We can no longer think of the climate crisis as something that’s debatable. Response can no longer be optional. Preparation can no longer be delayed. A devastating climate crisis is changing the planet and we have no one to blame but ourselves.

Yet, the changes we need to make will require concessions and sacrifices from all of us. The only way to reduce the potential conflict around this is to ensure sacrifices are shared equally by all communities. It’s not fair to continue to place landfills in Waianae and towering windmills in backyards in Kahuku when areas with more wealth use their influence to ensure that these land uses never end up in their communities.

This interactive map shows the perimeter of wildfires in Hawaii between 1999 and 2018. Zoom in to see details of each island. (Source: University of Hawaii Wildland Fire Program)

The painful reality is that the rural communities that contribute the least to climate change are for some reason expected to make the greatest sacrifices to its solutions.

Also, tax incentives are regularly reserved for technologies, like residential photovoltaic systems and electric cars, that are too often unaffordable for working families.

Environmentalists, who are knowledgeable and passionate about these critical issues, need to become more self-reflective about how they communicate and lobby for their agenda. Too often, important changes are mired down by advocates who can be out of touch with Hawaii’s local community and its values. This is not to imply that local values are not in sync with an environmental agenda, but local culture is often subdued, subtle and humble — traits few environmentalists embrace.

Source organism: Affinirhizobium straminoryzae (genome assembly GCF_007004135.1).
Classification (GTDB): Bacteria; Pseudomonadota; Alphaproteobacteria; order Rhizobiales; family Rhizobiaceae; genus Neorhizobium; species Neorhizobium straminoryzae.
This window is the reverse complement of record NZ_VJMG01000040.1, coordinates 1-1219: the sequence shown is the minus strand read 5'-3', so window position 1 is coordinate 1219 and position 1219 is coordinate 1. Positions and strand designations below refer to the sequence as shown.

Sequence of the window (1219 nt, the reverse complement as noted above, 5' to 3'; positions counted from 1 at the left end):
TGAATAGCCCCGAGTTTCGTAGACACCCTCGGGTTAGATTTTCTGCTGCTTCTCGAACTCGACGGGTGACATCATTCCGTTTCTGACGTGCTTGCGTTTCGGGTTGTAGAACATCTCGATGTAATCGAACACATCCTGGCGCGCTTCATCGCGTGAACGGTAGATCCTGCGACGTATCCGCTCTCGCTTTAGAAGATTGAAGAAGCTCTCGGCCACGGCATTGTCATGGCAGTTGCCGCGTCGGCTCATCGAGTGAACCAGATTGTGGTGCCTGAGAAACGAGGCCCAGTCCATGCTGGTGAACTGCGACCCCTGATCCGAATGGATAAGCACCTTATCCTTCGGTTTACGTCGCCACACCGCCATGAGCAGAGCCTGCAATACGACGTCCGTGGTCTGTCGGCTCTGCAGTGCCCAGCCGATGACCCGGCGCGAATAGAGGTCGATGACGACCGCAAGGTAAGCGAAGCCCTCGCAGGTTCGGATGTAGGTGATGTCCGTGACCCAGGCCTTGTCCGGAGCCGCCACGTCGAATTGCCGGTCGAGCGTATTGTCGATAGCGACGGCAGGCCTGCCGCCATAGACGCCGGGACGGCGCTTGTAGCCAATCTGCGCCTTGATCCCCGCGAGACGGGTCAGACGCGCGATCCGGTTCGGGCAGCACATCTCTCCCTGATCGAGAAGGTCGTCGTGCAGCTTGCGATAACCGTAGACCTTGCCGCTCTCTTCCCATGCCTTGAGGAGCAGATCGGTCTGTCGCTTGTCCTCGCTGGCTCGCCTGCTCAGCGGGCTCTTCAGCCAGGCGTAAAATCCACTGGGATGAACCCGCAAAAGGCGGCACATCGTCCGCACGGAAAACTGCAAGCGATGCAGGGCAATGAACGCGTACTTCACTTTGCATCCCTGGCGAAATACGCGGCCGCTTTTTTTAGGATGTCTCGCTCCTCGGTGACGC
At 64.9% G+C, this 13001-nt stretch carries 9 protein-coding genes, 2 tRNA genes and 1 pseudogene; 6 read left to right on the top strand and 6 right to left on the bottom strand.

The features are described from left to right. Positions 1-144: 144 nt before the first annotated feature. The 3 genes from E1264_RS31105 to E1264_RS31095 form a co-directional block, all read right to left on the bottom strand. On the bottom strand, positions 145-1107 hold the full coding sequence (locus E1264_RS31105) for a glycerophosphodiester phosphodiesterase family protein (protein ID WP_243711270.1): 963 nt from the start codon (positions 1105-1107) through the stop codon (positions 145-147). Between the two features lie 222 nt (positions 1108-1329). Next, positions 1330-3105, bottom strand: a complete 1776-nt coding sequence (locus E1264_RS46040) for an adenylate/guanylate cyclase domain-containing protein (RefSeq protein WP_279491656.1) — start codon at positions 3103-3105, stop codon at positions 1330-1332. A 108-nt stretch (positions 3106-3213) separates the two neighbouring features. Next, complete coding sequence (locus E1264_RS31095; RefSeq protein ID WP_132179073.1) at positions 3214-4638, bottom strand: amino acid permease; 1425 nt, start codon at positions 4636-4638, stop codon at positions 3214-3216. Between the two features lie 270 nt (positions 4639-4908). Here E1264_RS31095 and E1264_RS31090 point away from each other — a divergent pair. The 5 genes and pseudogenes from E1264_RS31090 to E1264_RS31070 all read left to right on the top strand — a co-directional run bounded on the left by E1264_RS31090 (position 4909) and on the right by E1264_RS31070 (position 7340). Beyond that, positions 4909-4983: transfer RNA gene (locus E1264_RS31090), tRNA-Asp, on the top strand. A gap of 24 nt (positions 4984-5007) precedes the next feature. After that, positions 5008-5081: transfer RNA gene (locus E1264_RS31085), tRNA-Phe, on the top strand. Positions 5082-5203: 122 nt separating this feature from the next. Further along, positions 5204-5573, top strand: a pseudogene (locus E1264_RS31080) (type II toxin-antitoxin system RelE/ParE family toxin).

The aggressive nature of the efforts often galvanize opposition more than it builds alliances. Perhaps there is an important lesson to learn from Hawaii’s plantation history. Alliances and resilience were built from shared space and culture. Sometimes we accomplish much more from setting aside agendas and simply enjoying our neighbors.

It’s counterintuitive to think that growing divisions will somehow result in a coalesced community.

Environmental action should not, and need not, be a point of conflict. If anything, we should be mobilizing around these issues. This should be a goal for all of us in the upcoming year. The less action we take now, the more burden we are leaving for future generations.

Perhaps our resolutions should not be targeted for the upcoming year, but for the upcoming generations.

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About the Author

  • Trisha Kehaulani Watson
    Trisha Kehaulani Watson is a Kaimuki resident, small business owner, and bibliophile. She holds a Ph.D. in American Studies from the University of Hawaii and J.D. from the William S. Richardson School of Law. She writes about environmental issues, cultural resource management, and the intersection between culture and politics. Opinions are the author's own and do not necessarily reflect Civil Beat's views. You can follow or contact her on Twitter at @hehawaiiau.